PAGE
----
It’s important to consider children’s mental health, whether they are your child or pupil, as you have an essential role in helping them develop and adapt to life’s challenges as they grow up. Mental health problems affect around one in ten children and young people and are often a response to what is taking place in their lives.
With mental health becoming more and more talked about in today’s society, we are looking at ways adults can help support the mental health of the children in their lives in various ways.
Spend Time Together
Parents can become distracted with the requirements of everyday life, such as the bills to pay, making dinner, work life and demands from children, especially if there is more than one child. As such, it is essential to make time with your child one-to-one, putting worries and distractions aside to listen to them and their feelings. Just asking about their day; what happened at school and what they played with their friends can help you tune into their worries.
Carrying out a quiet activity together makes it easier to talk to your child without it becoming an interrogation and encourages your child to open up naturally. Though modern life is hectic and it can be difficult to find time to sit down together regularly, it is important you do so, as it will benefit both you and your child in the long run.
Children are very observant and will question everything that goes on around them. Parents and teachers are considered role models, and it is important our behaviour demonstrates how to deal with emotions, particularly anger and frustration. Providing a stable and consistent environment, particularly for younger children, helps your child feel secure and confident about the world around them. One way to build a good environment is through the relationships with the child and the relationships they see.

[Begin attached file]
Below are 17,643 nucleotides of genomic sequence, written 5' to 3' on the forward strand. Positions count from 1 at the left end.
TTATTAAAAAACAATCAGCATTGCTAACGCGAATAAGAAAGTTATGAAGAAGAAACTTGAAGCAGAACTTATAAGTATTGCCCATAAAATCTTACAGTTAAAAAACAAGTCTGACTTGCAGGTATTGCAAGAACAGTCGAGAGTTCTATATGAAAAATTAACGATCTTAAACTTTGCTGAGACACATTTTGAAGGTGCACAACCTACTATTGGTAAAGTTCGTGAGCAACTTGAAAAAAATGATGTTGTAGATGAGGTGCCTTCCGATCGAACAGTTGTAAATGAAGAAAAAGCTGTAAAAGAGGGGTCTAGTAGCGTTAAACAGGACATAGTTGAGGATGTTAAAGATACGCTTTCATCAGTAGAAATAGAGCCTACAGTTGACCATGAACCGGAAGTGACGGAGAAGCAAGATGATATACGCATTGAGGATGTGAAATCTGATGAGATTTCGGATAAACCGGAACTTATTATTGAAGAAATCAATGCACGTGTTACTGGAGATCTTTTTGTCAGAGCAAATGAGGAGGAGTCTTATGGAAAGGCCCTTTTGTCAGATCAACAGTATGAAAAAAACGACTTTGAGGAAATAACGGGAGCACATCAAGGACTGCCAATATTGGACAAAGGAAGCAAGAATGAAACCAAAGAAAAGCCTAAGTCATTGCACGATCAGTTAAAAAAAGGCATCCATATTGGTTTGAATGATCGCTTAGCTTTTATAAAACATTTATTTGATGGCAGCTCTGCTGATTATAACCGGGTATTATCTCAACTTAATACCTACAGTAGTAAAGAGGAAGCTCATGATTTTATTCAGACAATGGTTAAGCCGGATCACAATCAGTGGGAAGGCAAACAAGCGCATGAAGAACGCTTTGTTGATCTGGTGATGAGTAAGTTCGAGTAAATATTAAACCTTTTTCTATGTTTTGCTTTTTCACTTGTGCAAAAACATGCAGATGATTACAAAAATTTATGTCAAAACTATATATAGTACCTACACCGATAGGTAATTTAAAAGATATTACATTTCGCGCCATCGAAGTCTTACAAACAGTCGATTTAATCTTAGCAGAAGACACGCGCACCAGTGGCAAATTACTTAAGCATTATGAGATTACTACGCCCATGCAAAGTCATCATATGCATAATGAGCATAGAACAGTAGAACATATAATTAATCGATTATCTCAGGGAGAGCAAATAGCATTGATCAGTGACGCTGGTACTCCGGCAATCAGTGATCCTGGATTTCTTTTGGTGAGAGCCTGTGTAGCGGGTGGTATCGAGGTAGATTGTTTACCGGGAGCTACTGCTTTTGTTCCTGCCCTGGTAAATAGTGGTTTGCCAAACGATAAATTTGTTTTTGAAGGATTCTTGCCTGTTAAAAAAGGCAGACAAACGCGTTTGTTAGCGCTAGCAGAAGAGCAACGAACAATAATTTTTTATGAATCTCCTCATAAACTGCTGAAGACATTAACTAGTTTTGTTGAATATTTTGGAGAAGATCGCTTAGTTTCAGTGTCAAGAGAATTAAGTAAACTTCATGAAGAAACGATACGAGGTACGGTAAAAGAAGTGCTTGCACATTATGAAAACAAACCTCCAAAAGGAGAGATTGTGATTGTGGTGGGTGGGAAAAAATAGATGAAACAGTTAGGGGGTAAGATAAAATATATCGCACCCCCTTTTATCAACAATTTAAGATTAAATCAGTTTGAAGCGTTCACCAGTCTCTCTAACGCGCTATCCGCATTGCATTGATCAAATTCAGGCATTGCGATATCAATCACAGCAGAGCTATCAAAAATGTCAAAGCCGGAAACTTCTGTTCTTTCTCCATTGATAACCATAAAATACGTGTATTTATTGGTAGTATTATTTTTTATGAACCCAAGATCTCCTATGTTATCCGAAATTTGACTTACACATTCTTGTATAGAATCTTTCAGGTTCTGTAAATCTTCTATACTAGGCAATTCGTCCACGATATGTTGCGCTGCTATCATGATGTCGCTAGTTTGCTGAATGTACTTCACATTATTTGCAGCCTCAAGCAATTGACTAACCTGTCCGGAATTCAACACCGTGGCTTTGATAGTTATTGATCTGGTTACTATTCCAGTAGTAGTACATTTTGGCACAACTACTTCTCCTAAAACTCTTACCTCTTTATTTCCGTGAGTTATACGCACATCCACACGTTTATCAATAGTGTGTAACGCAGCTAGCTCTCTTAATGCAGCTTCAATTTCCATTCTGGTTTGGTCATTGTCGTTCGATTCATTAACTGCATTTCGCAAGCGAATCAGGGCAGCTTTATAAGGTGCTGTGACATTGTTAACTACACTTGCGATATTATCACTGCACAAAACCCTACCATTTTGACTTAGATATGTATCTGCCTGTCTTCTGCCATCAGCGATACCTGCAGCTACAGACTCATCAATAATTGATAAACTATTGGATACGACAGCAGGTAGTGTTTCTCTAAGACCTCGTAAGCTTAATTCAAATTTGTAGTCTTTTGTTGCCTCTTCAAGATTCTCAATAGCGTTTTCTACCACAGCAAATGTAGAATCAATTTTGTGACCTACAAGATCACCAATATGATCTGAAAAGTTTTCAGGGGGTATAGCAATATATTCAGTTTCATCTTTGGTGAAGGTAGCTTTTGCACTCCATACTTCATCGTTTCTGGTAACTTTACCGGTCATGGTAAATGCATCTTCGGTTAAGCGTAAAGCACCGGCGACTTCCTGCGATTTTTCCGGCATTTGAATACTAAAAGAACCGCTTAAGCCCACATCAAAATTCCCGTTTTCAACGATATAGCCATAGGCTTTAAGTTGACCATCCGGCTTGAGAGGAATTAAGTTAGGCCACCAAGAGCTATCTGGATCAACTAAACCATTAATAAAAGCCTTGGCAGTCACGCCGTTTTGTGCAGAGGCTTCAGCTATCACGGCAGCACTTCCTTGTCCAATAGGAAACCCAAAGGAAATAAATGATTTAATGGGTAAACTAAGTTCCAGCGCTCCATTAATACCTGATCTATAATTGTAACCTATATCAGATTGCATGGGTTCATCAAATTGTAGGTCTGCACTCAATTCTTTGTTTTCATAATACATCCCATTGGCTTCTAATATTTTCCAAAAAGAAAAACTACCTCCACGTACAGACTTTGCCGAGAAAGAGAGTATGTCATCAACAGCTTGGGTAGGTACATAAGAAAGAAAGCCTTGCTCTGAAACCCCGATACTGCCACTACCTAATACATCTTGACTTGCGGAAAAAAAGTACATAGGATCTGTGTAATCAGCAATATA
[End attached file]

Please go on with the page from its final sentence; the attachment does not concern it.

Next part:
Having people around them who support each other and don’t hide their own issues has more benefit than keeping things hidden from a young child, as an unstable relationship can be a risk factor to a child’s mental health. As mentioned above, children are observant and can pick up on issues even if they do not understand the cause. Being open with your children helps them understand what is going on and helps them deal with issues much easier.
When playing, children learn about themselves and the people around them. Particularly with younger children, playing can provide them with a way to express themselves if they can’t put it into words. Creative activities offer a bonding opportunity between family and friends, as children can tell a story through what they are doing. Role-playing games, either with dress up or toys can also offer insight into how a child is feeling.
Physical health is often linked with mental health, and a physically healthy child is more likely to feel better about themselves mentally. Keeping your children active through sports at school or outside of school is important, especially when they get into their teenage years. In addition to that, eating a balanced diet and staying away from indulging in sugary and fatty foods is part of a healthy lifestyle. If you notice your child is not eating well, not enjoying sports and not getting outside to do exercise, it could be a sign there are underlying mental health issues.
Finding their Passion
One way to support your child’s mental health is through finding their passion and a hobby they love. In a previous blog, we wrote about encouraging children’s hobbies and included the need to be supportive even when you do not understand the hobby. A passion or hobby can provide a much-needed outlet, and also gives them something they can control. As long as the hobby is not harmful to them, encouraging them to pursue their passions inside and outside of school can help improve their mental health in ways you may not notice at first.
At St Peter’s Prep – our mixed boarding school in Devon – we take the well-being of our pupils seriously, from their mental and physical health to the academic learning and offer support and help in every way we can. To find out more about the school’s policies and the topics studied, get in touch with us today. The children have Games twice a week, a match afternoon and a PE lesson.